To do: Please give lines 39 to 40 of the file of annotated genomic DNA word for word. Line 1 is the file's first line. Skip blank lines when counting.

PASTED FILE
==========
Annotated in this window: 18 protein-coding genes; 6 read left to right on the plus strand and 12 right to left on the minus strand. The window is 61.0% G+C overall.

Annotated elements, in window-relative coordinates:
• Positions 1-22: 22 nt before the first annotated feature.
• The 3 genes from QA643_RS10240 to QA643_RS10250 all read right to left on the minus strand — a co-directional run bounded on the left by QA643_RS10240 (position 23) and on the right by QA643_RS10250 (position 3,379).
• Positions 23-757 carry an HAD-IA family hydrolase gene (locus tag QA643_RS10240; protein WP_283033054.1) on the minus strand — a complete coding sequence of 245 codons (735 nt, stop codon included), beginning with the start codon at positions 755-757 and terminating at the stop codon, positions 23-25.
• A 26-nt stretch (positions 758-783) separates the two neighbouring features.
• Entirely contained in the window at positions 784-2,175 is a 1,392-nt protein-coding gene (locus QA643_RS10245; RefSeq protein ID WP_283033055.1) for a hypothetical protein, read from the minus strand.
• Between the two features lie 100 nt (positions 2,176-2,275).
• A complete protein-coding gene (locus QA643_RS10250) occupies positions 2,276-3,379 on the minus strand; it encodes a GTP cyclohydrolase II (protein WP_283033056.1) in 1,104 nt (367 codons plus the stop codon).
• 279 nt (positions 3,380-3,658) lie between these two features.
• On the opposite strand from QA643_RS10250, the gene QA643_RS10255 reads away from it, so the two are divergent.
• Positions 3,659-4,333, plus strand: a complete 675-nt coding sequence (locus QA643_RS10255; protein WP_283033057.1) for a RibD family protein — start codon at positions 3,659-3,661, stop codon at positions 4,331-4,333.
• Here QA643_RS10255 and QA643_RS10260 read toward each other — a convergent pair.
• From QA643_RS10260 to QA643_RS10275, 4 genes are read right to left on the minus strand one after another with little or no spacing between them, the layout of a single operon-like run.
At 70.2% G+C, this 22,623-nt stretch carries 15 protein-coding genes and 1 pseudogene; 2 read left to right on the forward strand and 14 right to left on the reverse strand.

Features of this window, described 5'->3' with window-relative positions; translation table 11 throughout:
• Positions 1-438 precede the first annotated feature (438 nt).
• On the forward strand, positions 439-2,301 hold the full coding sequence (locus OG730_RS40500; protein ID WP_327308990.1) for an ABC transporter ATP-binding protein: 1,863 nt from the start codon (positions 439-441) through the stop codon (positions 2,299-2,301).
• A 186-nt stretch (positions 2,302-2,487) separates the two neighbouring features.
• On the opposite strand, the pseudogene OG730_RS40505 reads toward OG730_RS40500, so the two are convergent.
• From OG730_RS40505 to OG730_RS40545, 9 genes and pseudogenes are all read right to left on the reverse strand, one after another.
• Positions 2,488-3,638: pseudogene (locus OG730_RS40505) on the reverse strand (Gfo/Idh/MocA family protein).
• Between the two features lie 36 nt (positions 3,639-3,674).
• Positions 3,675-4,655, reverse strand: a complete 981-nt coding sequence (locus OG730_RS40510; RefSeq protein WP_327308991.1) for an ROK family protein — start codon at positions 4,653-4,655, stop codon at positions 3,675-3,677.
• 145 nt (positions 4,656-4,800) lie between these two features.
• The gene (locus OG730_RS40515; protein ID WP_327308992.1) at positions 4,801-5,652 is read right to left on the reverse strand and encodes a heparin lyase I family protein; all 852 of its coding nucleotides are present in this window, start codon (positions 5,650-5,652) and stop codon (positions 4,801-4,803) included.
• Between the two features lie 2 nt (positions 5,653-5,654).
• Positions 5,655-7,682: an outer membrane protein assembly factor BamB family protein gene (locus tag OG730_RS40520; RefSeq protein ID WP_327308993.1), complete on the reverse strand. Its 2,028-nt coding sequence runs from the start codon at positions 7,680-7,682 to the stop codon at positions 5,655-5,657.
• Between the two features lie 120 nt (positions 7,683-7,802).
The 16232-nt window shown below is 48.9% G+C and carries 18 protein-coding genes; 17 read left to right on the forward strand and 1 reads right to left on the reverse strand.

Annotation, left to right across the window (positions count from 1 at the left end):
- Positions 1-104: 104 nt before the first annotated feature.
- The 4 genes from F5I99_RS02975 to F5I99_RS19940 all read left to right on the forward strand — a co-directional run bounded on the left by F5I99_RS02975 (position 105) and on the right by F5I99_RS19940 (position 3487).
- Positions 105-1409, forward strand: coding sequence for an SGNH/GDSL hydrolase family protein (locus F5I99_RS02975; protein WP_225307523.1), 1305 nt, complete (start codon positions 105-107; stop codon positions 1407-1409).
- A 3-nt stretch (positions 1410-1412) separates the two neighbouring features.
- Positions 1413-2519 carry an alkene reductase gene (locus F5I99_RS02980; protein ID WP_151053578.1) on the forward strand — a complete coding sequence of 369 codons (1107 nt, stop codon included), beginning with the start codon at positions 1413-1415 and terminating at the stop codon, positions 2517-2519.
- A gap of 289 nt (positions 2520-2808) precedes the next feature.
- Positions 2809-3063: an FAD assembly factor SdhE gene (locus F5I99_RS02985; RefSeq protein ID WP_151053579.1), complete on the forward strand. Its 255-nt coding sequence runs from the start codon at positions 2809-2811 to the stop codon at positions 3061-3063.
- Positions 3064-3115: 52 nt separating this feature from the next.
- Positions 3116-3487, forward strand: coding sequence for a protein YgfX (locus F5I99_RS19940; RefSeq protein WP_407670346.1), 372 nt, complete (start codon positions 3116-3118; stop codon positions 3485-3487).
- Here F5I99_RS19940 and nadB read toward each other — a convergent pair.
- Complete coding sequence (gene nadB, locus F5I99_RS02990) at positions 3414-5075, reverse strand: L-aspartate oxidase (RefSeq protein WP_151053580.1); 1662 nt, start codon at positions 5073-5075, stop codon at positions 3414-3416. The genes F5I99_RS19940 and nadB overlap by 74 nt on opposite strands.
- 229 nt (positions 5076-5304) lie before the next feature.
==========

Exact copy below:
- Positions 3064-3115: 52 nt separating this feature from the next.
- Positions 3116-3487, forward strand: coding sequence for a protein YgfX (locus F5I99_RS19940; RefSeq protein WP_407670346.1), 372 nt, complete (start codon positions 3116-3118; stop codon positions 3485-3487).